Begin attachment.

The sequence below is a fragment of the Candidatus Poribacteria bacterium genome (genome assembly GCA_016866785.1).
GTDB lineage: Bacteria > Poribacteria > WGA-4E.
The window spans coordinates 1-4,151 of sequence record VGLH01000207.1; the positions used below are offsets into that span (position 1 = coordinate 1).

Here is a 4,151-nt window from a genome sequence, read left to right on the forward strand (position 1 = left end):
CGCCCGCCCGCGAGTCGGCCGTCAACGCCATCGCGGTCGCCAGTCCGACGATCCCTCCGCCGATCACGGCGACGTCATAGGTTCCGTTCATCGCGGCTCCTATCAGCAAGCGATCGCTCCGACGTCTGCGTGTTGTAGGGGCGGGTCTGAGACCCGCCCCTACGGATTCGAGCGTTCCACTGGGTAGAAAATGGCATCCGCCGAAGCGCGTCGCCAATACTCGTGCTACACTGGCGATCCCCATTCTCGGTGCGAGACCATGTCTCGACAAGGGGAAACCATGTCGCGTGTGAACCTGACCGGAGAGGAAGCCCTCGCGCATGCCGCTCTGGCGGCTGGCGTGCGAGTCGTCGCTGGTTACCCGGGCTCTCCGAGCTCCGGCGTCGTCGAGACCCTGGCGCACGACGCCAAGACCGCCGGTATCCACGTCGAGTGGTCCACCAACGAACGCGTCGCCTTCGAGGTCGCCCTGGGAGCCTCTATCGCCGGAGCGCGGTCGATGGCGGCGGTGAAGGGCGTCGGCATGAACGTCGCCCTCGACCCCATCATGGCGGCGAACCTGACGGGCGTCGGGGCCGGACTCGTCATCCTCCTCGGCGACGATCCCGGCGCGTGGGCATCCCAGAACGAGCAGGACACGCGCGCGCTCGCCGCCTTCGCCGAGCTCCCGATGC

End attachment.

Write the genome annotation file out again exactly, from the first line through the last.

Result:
The sequence below is a fragment of the Candidatus Poribacteria bacterium genome (genome assembly GCA_016866785.1).
GTDB lineage: Bacteria > Poribacteria > WGA-4E.
The window spans coordinates 1-4,151 of sequence record VGLH01000207.1; the positions used below are offsets into that span (position 1 = coordinate 1).

Here is a 4,151-nt window from a genome sequence, read left to right on the forward strand (position 1 = left end):
CGCCCGCCCGCGAGTCGGCCGTCAACGCCATCGCGGTCGCCAGTCCGACGATCCCTCCGCCGATCACGGCGACGTCATAGGTTCCGTTCATCGCGGCTCCTATCAGCAAGCGATCGCTCCGACGTCTGCGTGTTGTAGGGGCGGGTCTGAGACCCGCCCCTACGGATTCGAGCGTTCCACTGGGTAGAAAATGGCATCCGCCGAAGCGCGTCGCCAATACTCGTGCTACACTGGCGATCCCCATTCTCGGTGCGAGACCATGTCTCGACAAGGGGAAACCATGTCGCGTGTGAACCTGACCGGAGAGGAAGCCCTCGCGCATGCCGCTCTGGCGGCTGGCGTGCGAGTCGTCGCTGGTTACCCGGGCTCTCCGAGCTCCGGCGTCGTCGAGACCCTGGCGCACGACGCCAAGACCGCCGGTATCCACGTCGAGTGGTCCACCAACGAACGCGTCGCCTTCGAGGTCGCCCTGGGAGCCTCTATCGCCGGAGCGCGGTCGATGGCGGCGGTGAAGGGCGTCGGCATGAACGTCGCCCTCGACCCCATCATGGCGGCGAACCTGACGGGCGTCGGGGCCGGACTCGTCATCCTCCTCGGCGACGATCCCGGCGCGTGGGCATCCCAGAACGAGCAGGACACGCGCGCGCTCGCCGCCTTCGCCGAGCTCCCGATGC